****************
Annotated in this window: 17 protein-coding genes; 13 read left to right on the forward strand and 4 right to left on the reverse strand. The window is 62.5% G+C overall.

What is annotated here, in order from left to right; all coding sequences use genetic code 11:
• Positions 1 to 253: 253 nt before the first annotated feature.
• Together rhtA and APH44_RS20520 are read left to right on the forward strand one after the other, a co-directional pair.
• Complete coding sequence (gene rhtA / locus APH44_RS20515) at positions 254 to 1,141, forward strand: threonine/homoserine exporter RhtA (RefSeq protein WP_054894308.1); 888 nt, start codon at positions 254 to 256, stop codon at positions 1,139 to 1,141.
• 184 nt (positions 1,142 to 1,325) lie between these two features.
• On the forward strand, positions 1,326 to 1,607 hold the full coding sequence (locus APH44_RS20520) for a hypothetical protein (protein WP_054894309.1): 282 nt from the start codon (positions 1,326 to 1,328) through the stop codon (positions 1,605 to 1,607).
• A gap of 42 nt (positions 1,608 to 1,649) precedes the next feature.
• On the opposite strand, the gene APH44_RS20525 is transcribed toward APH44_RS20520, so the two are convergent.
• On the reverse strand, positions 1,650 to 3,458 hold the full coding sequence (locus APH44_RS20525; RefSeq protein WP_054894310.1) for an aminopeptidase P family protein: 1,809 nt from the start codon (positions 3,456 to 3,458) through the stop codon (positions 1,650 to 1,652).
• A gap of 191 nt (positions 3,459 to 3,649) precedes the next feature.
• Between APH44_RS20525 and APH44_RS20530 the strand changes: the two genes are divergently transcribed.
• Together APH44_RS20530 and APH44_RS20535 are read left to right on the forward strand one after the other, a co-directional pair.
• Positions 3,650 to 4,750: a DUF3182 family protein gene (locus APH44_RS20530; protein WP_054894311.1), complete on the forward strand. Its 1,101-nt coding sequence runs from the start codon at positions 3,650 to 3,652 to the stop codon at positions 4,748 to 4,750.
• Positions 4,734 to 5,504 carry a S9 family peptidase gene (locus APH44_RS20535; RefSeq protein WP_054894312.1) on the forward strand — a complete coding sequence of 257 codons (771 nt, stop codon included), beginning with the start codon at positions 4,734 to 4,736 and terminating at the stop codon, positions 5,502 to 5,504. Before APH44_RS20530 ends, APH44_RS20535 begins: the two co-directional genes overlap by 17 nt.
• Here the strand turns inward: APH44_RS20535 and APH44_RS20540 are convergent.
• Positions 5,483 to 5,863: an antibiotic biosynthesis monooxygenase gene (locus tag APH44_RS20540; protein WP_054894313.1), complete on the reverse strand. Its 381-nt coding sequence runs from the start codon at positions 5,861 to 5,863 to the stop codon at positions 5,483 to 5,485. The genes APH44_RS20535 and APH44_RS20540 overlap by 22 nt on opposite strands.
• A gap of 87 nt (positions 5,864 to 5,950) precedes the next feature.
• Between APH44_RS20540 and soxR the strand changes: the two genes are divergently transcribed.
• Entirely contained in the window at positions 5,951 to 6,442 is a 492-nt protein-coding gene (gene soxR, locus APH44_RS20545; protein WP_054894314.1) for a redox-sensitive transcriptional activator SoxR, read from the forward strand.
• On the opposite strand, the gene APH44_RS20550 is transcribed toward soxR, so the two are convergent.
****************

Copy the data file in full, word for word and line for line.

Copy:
Annotated in this window: 17 protein-coding genes; 13 read left to right on the forward strand and 4 right to left on the reverse strand. The window is 62.5% G+C overall.

What is annotated here, in order from left to right; all coding sequences use genetic code 11:
• Positions 1 to 253: 253 nt before the first annotated feature.
• Together rhtA and APH44_RS20520 are read left to right on the forward strand one after the other, a co-directional pair.
• Complete coding sequence (gene rhtA / locus APH44_RS20515) at positions 254 to 1,141, forward strand: threonine/homoserine exporter RhtA (RefSeq protein WP_054894308.1); 888 nt, start codon at positions 254 to 256, stop codon at positions 1,139 to 1,141.
• 184 nt (positions 1,142 to 1,325) lie between these two features.
• On the forward strand, positions 1,326 to 1,607 hold the full coding sequence (locus APH44_RS20520) for a hypothetical protein (protein WP_054894309.1): 282 nt from the start codon (positions 1,326 to 1,328) through the stop codon (positions 1,605 to 1,607).
• A gap of 42 nt (positions 1,608 to 1,649) precedes the next feature.
• On the opposite strand, the gene APH44_RS20525 is transcribed toward APH44_RS20520, so the two are convergent.
• On the reverse strand, positions 1,650 to 3,458 hold the full coding sequence (locus APH44_RS20525; RefSeq protein WP_054894310.1) for an aminopeptidase P family protein: 1,809 nt from the start codon (positions 3,456 to 3,458) through the stop codon (positions 1,650 to 1,652).
• A gap of 191 nt (positions 3,459 to 3,649) precedes the next feature.
• Between APH44_RS20525 and APH44_RS20530 the strand changes: the two genes are divergently transcribed.
• Together APH44_RS20530 and APH44_RS20535 are read left to right on the forward strand one after the other, a co-directional pair.
• Positions 3,650 to 4,750: a DUF3182 family protein gene (locus APH44_RS20530; protein WP_054894311.1), complete on the forward strand. Its 1,101-nt coding sequence runs from the start codon at positions 3,650 to 3,652 to the stop codon at positions 4,748 to 4,750.
• Positions 4,734 to 5,504 carry a S9 family peptidase gene (locus APH44_RS20535; RefSeq protein WP_054894312.1) on the forward strand — a complete coding sequence of 257 codons (771 nt, stop codon included), beginning with the start codon at positions 4,734 to 4,736 and terminating at the stop codon, positions 5,502 to 5,504. Before APH44_RS20530 ends, APH44_RS20535 begins: the two co-directional genes overlap by 17 nt.
• Here the strand turns inward: APH44_RS20535 and APH44_RS20540 are convergent.
• Positions 5,483 to 5,863: an antibiotic biosynthesis monooxygenase gene (locus tag APH44_RS20540; protein WP_054894313.1), complete on the reverse strand. Its 381-nt coding sequence runs from the start codon at positions 5,861 to 5,863 to the stop codon at positions 5,483 to 5,485. The genes APH44_RS20535 and APH44_RS20540 overlap by 22 nt on opposite strands.
• A gap of 87 nt (positions 5,864 to 5,950) precedes the next feature.
• Between APH44_RS20540 and soxR the strand changes: the two genes are divergently transcribed.
• Entirely contained in the window at positions 5,951 to 6,442 is a 492-nt protein-coding gene (gene soxR, locus APH44_RS20545; protein WP_054894314.1) for a redox-sensitive transcriptional activator SoxR, read from the forward strand.
• On the opposite strand, the gene APH44_RS20550 is transcribed toward soxR, so the two are convergent.